When did you open Books Are Magic? What neighborhood is it in?
Our soft opening was Independent Bookstore Day on April 29, 2017, but I think our official opening date was May 1. The shop is located in Cobble Hill, which has beautiful brownstone-lined streets and leafy trees. What I really like about our neighborhood is it has a low profile—most buildings are only a few stories high, so it feels like a small town.
What’s the story behind the name?
We had lists of names that were all so boring, like “The Cobble Hill Bookshop.” That could have been anyone’s bookstore. Then, for a little while, we were thinking about having it just be a children’s bookstore, and I said, “We can call it ‘Books Are Magic.’” Even after we decided it would be for all ages, we still liked the name so much and, conversely, were so attached to it that we got offended when anyone didn’t like it. We were meeting with investors and this tech guy said, “The name is a deal breaker. No one serious will walk into a bookstore called Books Are Magic.” And I thought, You don’t get it. Everybody deserves magic. If you can’t even be just a little whimsical, then I can’t help you [laughs]. The name made us happy and it got across our message: Books are magic. You can’t boil it down more than that. It’s sort of my life philosophy.
Tell me about the space. What’s the vibe?
It’s on a corner and has exposed brick and beams and feels really lived in. We didn’t want our shop to be a place where people come in, get a book, and get out. We wanted people to linger, and I think people linger more in warmer spaces and places that feel like a home. Our space definitely feels that way. I would guess our building was built in the ’30s or before then. One of our booksellers found an old picture from the 1940s and you can see our shop was a grocery store. There was an ad for roast chicken and a big mural on the side, just like we have now. And that is what I love about New York City: It’s a place that is used by different people for different purposes. As a native New Yorker, if I’m trying to give directions to an old friend or my parents, I’ll say, “It’s where the shoe store was,” or “It’s above that diner we used to go to,” and I like thinking of our bookstore as a piece of that. It’s a part of people’s memories now in this little corner of Brooklyn.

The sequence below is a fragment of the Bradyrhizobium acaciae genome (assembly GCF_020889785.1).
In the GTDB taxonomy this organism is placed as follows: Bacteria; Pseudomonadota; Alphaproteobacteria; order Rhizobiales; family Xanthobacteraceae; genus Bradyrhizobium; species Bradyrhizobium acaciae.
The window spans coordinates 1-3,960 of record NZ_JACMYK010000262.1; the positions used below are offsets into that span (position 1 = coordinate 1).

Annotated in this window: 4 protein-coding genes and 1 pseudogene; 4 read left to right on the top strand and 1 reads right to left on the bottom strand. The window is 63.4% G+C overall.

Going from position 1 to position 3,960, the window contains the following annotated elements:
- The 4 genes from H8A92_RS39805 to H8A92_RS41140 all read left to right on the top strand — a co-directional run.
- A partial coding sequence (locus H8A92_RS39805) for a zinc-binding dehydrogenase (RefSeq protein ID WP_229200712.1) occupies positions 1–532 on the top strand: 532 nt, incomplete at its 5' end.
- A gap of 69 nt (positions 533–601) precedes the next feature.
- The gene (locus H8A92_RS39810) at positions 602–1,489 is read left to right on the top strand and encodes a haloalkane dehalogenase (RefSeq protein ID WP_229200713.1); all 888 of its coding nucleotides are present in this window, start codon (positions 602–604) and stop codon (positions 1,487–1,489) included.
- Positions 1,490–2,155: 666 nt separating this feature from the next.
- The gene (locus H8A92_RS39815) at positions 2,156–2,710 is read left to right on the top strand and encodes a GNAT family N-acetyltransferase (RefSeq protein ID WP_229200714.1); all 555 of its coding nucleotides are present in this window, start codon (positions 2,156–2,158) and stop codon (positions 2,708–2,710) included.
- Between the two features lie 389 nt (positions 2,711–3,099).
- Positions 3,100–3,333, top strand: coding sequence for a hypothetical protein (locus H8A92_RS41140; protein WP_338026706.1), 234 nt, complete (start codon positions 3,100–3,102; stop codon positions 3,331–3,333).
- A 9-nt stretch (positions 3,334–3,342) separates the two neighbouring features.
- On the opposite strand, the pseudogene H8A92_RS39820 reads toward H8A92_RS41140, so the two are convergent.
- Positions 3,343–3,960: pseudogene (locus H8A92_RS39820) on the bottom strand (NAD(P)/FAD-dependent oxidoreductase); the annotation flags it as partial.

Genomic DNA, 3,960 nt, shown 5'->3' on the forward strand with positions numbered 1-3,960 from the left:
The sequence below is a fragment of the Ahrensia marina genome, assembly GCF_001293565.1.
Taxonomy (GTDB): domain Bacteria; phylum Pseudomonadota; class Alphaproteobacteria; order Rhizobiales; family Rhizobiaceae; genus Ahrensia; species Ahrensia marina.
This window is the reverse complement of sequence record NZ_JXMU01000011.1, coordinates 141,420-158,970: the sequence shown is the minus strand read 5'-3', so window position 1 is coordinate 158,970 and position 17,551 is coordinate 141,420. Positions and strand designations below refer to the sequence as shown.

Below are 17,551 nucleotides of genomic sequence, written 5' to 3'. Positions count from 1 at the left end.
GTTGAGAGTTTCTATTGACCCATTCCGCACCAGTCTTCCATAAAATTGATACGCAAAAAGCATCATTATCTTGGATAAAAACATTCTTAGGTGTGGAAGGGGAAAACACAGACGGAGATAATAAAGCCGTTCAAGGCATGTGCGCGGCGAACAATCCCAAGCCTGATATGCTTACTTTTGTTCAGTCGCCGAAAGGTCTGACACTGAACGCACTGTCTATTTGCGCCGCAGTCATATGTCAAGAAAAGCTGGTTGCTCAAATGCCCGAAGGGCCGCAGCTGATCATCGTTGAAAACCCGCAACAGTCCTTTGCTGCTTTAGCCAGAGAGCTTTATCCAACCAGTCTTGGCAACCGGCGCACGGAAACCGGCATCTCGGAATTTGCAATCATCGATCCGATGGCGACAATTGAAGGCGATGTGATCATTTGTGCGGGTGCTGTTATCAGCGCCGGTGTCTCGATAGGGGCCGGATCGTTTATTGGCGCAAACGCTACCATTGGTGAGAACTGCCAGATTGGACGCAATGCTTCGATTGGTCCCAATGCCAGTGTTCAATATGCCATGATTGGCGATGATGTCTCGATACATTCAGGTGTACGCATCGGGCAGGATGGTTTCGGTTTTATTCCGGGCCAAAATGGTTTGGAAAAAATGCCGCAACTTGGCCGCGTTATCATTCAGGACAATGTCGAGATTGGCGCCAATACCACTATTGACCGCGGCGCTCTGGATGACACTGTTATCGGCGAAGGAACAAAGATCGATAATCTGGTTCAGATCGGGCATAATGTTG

How often are you at the shop?